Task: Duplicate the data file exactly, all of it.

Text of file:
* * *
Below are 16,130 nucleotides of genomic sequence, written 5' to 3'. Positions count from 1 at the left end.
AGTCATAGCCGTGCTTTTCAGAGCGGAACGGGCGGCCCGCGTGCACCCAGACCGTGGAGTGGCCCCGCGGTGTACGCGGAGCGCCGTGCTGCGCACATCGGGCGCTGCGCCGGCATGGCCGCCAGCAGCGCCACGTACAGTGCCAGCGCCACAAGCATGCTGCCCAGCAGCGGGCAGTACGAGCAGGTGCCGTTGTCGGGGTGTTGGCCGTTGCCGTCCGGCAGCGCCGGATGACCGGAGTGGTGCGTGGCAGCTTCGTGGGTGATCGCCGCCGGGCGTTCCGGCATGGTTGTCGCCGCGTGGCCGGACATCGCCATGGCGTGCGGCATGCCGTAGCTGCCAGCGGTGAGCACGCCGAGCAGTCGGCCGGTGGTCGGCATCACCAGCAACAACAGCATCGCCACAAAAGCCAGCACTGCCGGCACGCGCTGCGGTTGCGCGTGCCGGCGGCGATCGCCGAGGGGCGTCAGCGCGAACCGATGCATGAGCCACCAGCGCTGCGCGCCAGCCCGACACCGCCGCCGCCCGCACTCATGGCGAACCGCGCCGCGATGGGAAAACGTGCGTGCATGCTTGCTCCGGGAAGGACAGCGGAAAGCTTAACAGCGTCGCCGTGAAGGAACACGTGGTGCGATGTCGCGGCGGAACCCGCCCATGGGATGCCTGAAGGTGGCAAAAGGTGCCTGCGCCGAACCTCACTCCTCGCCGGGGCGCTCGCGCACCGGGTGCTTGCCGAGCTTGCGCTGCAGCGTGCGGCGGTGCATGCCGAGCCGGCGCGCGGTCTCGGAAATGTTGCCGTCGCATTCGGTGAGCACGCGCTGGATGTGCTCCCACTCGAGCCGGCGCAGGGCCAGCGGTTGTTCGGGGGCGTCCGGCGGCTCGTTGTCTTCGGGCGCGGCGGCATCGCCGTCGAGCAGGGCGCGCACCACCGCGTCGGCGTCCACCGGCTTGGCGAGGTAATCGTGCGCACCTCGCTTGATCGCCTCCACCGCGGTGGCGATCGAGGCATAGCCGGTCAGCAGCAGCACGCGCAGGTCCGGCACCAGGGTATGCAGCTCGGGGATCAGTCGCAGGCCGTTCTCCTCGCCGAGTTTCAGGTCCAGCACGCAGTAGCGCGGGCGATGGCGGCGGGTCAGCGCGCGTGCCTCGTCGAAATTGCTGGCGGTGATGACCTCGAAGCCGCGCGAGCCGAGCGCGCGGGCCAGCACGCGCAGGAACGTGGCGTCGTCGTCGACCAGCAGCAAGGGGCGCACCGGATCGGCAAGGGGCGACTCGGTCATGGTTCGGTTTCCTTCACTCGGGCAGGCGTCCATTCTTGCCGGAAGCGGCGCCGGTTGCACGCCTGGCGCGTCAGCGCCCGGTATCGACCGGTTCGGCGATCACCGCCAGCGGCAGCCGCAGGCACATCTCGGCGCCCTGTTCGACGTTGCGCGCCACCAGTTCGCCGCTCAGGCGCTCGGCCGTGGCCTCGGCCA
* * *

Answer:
Below are 16,130 nucleotides of genomic sequence, written 5' to 3'. Positions count from 1 at the left end.
AGTCATAGCCGTGCTTTTCAGAGCGGAACGGGCGGCCCGCGTGCACCCAGACCGTGGAGTGGCCCCGCGGTGTACGCGGAGCGCCGTGCTGCGCACATCGGGCGCTGCGCCGGCATGGCCGCCAGCAGCGCCACGTACAGTGCCAGCGCCACAAGCATGCTGCCCAGCAGCGGGCAGTACGAGCAGGTGCCGTTGTCGGGGTGTTGGCCGTTGCCGTCCGGCAGCGCCGGATGACCGGAGTGGTGCGTGGCAGCTTCGTGGGTGATCGCCGCCGGGCGTTCCGGCATGGTTGTCGCCGCGTGGCCGGACATCGCCATGGCGTGCGGCATGCCGTAGCTGCCAGCGGTGAGCACGCCGAGCAGTCGGCCGGTGGTCGGCATCACCAGCAACAACAGCATCGCCACAAAAGCCAGCACTGCCGGCACGCGCTGCGGTTGCGCGTGCCGGCGGCGATCGCCGAGGGGCGTCAGCGCGAACCGATGCATGAGCCACCAGCGCTGCGCGCCAGCCCGACACCGCCGCCGCCCGCACTCATGGCGAACCGCGCCGCGATGGGAAAACGTGCGTGCATGCTTGCTCCGGGAAGGACAGCGGAAAGCTTAACAGCGTCGCCGTGAAGGAACACGTGGTGCGATGTCGCGGCGGAACCCGCCCATGGGATGCCTGAAGGTGGCAAAAGGTGCCTGCGCCGAACCTCACTCCTCGCCGGGGCGCTCGCGCACCGGGTGCTTGCCGAGCTTGCGCTGCAGCGTGCGGCGGTGCATGCCGAGCCGGCGCGCGGTCTCGGAAATGTTGCCGTCGCATTCGGTGAGCACGCGCTGGATGTGCTCCCACTCGAGCCGGCGCAGGGCCAGCGGTTGTTCGGGGGCGTCCGGCGGCTCGTTGTCTTCGGGCGCGGCGGCATCGCCGTCGAGCAGGGCGCGCACCACCGCGTCGGCGTCCACCGGCTTGGCGAGGTAATCGTGCGCACCTCGCTTGATCGCCTCCACCGCGGTGGCGATCGAGGCATAGCCGGTCAGCAGCAGCACGCGCAGGTCCGGCACCAGGGTATGCAGCTCGGGGATCAGTCGCAGGCCGTTCTCCTCGCCGAGTTTCAGGTCCAGCACGCAGTAGCGCGGGCGATGGCGGCGGGTCAGCGCGCGTGCCTCGTCGAAATTGCTGGCGGTGATGACCTCGAAGCCGCGCGAGCCGAGCGCGCGGGCCAGCACGCGCAGGAACGTGGCGTCGTCGTCGACCAGCAGCAAGGGGCGCACCGGATCGGCAAGGGGCGACTCGGTCATGGTTCGGTTTCCTTCACTCGGGCAGGCGTCCATTCTTGCCGGAAGCGGCGCCGGTTGCACGCCTGGCGCGTCAGCGCCCGGTATCGACCGGTTCGGCGATCACCGCCAGCGGCAGCCGCAGGCACATCTCGGCGCCCTGTTCGACGTTGCGCGCCACCAGTTCGCCGCTCAGGCGCTCGGCCGTGGCCTCGGCCA